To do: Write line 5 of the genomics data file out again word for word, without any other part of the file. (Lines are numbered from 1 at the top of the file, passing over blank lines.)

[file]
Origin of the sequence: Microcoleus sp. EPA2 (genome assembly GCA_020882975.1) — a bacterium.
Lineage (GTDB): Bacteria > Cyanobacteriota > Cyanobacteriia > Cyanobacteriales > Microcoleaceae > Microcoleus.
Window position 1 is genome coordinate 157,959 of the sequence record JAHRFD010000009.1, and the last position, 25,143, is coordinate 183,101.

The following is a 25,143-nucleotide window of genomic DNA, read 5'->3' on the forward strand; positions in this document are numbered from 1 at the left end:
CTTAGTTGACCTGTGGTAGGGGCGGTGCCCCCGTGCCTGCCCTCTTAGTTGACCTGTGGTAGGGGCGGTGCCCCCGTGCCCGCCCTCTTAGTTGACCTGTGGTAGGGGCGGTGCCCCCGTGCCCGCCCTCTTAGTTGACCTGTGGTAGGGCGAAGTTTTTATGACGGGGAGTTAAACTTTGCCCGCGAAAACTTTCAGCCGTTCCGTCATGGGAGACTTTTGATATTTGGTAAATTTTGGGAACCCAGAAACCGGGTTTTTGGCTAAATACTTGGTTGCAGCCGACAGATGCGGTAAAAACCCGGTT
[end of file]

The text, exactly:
CTTAGTTGACCTGTGGTAGGGGCGGTGCCCCCGTGCCTGCCCTCTTAGTTGACCTGTGGTAGGGGCGGTGCCCCCGTGCCCGCCCTCTTAGTTGACCTGTGGTAGGGGCGGTGCCCCCGTGCCCGCCCTCTTAGTTGACCTGTGGTAGGGCGAAGTTTTTATGACGGGGAGTTAAACTTTGCCCGCGAAAACTTTCAGCCGTTCCGTCATGGGAGACTTTTGATATTTGGTAAATTTTGGGAACCCAGAAACCGGGTTTTTGGCTAAATACTTGGTTGCAGCCGACAGATGCGGTAAAAACCCGGTT